the hypothetical maximum data transmission rate of a telecommunications medium

Posts Tagged ‘current-events’

New perpetual motion breakthrough discovered!

Posted by dlandgren on 2011-03-17

In an article published on The Australian website, Roger asks “Why cant the pressure of the ocean be used too drive the salt water thru a filter and down a man made tunnel creating freash water and driving turbines too create endless power.”

Now I wonder why nobody ever thought of that before.

I’ve been trying find something to say about this, but in the face of such cluelessness I admit defeat.

source: DigitalGlobe-Imagery

Aside: I went looking for a photo to illustrate this entry on Flickr. And by a strange coincidence, The Australian used the same one. They attribute it to AFP, whom I assume paid DG-I for the privilege of using it in a commercial context?


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Peter Singer, One World

Posted by dlandgren on 2008-11-16

A long time ago Fiona gave me a copy of Peter Singer, How Are We to Live? : Ethics in an Age of Self-Interest. Singer’s name came up recently in a conversation with a friend, Scott, who mentioned that he had read One World. One thing led to another and he lent it to me.

The book is the result of a series of lectures he gave at Yale as part of the “Dwight Harrington Foundation Lectures on Religion in the Light of Science and Philosophy”.

He starts from the basis that we share One Atmosphere, and discusses global warming and the steps needed to address it.

Globalisation has led to a situation where the entire economic activity of the world may be described as One Economy. A natural corollary to that is that there is the need for One Law. Yet this does not mean he advocates a World Government (indeed he wryly acknowledges that such a beast would be an ineffectual bureaucratic monster), but that in all countries, people must be able to see that the system that globalisation has introduced is fair and just.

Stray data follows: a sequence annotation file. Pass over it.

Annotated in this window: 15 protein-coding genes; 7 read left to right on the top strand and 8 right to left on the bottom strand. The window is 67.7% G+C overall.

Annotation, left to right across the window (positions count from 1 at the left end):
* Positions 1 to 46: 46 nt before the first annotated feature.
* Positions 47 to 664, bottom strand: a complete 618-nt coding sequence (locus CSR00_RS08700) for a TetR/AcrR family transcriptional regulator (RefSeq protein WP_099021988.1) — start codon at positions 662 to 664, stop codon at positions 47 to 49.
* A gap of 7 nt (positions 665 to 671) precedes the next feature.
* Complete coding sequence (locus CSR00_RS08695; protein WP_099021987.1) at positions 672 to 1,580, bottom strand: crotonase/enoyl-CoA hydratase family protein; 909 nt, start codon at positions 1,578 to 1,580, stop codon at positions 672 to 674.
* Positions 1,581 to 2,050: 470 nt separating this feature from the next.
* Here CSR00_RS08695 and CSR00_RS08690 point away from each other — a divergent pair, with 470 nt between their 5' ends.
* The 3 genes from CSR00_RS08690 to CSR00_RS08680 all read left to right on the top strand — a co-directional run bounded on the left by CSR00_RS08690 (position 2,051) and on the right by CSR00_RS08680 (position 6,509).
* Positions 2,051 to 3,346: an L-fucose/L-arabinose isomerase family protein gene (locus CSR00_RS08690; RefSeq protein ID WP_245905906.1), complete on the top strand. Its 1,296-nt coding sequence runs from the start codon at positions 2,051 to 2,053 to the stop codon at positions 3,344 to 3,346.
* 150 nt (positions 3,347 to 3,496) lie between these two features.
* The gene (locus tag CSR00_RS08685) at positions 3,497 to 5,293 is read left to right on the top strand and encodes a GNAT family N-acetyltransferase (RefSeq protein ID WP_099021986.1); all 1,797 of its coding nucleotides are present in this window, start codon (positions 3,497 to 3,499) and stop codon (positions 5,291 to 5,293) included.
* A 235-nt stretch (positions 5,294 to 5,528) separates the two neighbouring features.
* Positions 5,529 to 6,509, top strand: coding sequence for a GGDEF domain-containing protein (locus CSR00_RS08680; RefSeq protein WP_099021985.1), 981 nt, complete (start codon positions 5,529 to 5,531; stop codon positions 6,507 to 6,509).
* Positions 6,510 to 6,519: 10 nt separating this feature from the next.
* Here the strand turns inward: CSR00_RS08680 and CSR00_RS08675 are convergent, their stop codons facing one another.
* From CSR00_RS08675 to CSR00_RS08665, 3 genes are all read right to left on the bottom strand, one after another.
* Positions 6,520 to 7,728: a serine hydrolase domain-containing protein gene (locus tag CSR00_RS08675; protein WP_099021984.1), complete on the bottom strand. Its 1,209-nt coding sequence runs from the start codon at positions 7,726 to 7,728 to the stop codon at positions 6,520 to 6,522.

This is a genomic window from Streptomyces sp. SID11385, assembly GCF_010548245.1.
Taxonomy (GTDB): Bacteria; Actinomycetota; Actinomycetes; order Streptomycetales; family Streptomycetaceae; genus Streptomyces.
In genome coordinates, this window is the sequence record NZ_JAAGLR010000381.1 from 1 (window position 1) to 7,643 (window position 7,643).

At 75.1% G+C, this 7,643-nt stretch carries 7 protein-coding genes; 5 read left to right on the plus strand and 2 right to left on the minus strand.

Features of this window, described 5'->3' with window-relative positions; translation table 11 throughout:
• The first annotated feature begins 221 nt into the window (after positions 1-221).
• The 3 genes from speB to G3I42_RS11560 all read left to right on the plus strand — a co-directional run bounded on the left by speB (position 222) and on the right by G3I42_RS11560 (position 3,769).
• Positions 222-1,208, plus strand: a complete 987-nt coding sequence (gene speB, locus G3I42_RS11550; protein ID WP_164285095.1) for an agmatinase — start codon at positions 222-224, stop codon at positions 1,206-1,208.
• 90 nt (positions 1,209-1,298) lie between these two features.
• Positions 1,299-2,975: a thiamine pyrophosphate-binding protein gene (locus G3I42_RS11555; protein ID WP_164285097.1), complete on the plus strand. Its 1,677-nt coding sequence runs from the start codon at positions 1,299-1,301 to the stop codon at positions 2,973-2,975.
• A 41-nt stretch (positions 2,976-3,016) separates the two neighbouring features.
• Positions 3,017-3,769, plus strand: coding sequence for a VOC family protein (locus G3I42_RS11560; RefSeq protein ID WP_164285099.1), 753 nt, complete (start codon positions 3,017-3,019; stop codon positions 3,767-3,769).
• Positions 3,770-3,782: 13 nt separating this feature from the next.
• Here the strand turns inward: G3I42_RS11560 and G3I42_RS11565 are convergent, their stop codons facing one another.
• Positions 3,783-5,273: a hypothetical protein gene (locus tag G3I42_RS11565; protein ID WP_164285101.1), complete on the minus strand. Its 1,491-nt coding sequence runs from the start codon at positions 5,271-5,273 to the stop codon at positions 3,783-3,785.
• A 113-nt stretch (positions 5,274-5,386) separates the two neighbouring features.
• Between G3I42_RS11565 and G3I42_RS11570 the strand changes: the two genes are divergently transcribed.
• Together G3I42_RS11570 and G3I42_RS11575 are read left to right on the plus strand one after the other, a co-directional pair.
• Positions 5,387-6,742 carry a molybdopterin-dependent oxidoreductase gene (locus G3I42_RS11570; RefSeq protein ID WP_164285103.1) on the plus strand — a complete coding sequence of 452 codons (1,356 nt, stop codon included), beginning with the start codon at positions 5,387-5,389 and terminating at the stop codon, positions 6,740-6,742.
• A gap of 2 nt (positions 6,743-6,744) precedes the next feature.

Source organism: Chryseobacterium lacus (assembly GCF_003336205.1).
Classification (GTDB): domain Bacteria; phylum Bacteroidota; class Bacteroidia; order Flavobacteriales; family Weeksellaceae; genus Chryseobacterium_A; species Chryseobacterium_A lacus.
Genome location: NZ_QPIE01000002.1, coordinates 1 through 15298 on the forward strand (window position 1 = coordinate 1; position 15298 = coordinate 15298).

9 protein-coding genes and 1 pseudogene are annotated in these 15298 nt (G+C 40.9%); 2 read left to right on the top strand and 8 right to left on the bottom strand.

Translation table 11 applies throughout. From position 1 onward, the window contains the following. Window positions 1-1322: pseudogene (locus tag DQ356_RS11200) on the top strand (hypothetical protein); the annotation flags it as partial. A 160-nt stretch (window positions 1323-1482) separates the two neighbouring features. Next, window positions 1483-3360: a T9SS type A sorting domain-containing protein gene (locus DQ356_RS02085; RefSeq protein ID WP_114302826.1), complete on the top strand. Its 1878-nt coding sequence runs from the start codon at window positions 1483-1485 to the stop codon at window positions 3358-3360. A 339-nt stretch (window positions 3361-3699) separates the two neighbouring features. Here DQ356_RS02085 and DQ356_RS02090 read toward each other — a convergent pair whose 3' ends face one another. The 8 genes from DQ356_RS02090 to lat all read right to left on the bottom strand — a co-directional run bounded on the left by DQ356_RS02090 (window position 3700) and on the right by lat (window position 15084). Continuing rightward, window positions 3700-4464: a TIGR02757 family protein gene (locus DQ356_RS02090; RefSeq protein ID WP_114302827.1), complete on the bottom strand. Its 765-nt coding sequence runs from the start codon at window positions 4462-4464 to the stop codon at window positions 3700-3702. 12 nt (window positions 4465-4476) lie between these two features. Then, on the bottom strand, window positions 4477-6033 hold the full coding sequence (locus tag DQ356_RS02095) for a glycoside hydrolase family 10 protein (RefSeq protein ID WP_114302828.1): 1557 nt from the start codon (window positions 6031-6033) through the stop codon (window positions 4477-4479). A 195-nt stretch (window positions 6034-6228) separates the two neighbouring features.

Finally he discusses the problem of wealth redistribution and foreign aid under the theme of One Community.

It’s an easy and enjoyable read. Of particular note is the manner in which he addresses the need for international action on climate change, and his examination of the World Trade Organisation. Yes, one can criticise some of the conclusions, but it is not a text that can be dismissed out of hand. Overall, there’s a lot to ponder.

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John Sakowicz on the US economy

Posted by dlandgren on 2008-11-15

I’ve stumbled over two installments in this series over the past three or four months, and surprisingly there are no inter-article navigation links to get from one to the next. Which makes it difficult to read at one sitting. And that’s a pity, because it’s a good yarn. It’s as good an introduction as any to understanding how the US economy got into the situation it finds itself in today.

I managed to track most of the pages down by poking around on the website that publishes them.

I never found the first one though, since even more curiously, it’s hosted on another website altogether. Fortunately, the author’s name, John Sakowicz, is sufficiently uncommon to make web searches easy.

Now I have the links to all five eight, I’m creating a table of contents to the pages for myself, and in the hope that someone else finds it useful. I promise to update it if and when additional installments are published.

  1. Hello, Alternative Universe – Junk and chumps, pump and dump, barbarians and brokers, smoke and mirrors and other assets of our risk-positive fiscal mess
  2. Secrets and Lies – On swaps, derivatives and why the Bear Stearns bailout was one big pump-and-dump scheme
  3. Shadow Economy – How prime brokers paved the way for the biggest bank heist in history
  4. To America, with Shame – Fannie Mae, Freddie Mac and the free fall of the U.S. economy
  5. The Fannie and Freddie Flip – More bad news from the Orwellian Office of Invisible Money
  6. America for Sale – Hank Greenberg and the dismantling of the American dream
  7. Dancing with the Bear – Investing for these times (and possibly the next Great Depression)
  8. Too Big to Bailout – A modest proposal to restructure our financial system so that the big dogs topple when they need to

This lack of attention to navigation in multi-part installments on the web is one of my pet peeves. If one web designer reads this page and pays attention to this issue then I’ll be a happy man. Oh, and ISO date formats are the only way to go for an international readership.

Happy reading.

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